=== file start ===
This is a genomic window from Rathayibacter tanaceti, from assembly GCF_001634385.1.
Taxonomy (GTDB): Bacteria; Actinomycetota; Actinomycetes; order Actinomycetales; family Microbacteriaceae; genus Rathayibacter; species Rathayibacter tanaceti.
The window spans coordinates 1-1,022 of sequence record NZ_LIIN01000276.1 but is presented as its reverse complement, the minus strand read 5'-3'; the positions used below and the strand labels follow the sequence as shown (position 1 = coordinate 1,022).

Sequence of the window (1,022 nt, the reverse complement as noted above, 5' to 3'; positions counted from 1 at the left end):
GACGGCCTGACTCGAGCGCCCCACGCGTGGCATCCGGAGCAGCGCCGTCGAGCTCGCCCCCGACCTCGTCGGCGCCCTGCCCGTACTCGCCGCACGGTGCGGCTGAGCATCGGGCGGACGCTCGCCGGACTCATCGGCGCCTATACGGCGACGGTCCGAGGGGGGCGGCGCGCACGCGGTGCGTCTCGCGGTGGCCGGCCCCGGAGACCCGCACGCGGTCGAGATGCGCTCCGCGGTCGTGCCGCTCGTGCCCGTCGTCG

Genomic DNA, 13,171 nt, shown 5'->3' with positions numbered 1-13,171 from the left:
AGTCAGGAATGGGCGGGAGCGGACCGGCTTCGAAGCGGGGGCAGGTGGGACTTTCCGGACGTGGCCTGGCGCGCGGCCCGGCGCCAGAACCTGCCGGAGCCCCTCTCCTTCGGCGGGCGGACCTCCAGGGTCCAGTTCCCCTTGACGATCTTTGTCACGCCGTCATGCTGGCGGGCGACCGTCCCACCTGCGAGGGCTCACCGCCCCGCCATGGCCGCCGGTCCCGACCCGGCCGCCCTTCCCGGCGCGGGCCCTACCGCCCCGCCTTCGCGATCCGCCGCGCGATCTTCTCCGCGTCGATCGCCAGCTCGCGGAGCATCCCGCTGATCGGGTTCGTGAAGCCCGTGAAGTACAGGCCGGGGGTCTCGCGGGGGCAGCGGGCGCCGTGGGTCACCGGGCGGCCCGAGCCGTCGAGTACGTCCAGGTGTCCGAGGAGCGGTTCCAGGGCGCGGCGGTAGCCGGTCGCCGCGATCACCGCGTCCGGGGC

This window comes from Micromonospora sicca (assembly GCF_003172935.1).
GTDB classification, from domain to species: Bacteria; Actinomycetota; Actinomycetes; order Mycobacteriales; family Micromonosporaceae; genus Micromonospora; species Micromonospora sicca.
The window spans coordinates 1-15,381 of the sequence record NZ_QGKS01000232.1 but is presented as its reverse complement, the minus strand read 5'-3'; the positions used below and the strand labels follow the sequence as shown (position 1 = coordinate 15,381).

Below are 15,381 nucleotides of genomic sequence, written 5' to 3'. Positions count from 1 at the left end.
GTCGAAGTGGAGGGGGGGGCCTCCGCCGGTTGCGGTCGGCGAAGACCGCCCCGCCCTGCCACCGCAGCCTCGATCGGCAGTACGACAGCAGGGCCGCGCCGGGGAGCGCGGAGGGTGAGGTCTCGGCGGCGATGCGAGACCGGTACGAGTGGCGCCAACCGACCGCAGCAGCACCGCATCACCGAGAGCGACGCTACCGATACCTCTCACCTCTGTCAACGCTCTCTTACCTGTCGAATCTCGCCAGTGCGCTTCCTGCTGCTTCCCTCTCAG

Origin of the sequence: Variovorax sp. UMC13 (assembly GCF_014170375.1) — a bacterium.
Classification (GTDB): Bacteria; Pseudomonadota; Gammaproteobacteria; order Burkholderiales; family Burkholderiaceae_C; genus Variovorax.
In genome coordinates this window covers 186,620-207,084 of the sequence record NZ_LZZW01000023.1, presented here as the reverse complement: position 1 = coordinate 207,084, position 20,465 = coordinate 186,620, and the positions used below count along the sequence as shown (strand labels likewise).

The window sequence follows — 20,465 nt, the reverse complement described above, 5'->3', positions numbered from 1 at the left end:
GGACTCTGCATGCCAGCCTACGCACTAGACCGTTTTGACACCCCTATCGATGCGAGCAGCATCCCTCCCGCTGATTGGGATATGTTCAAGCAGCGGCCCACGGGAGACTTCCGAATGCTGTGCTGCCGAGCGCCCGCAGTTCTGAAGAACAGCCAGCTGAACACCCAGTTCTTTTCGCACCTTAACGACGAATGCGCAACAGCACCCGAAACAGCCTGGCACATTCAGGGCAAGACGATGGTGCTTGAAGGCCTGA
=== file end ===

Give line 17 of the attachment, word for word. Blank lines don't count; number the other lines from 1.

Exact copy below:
GGACTCTGCATGCCAGCCTACGCACTAGACCGTTTTGACACCCCTATCGATGCGAGCAGCATCCCTCCCGCTGATTGGGATATGTTCAAGCAGCGGCCCACGGGAGACTTCCGAATGCTGTGCTGCCGAGCGCCCGCAGTTCTGAAGAACAGCCAGCTGAACACCCAGTTCTTTTCGCACCTTAACGACGAATGCGCAACAGCACCCGAAACAGCCTGGCACATTCAGGGCAAGACGATGGTGCTTGAAGGCCTGA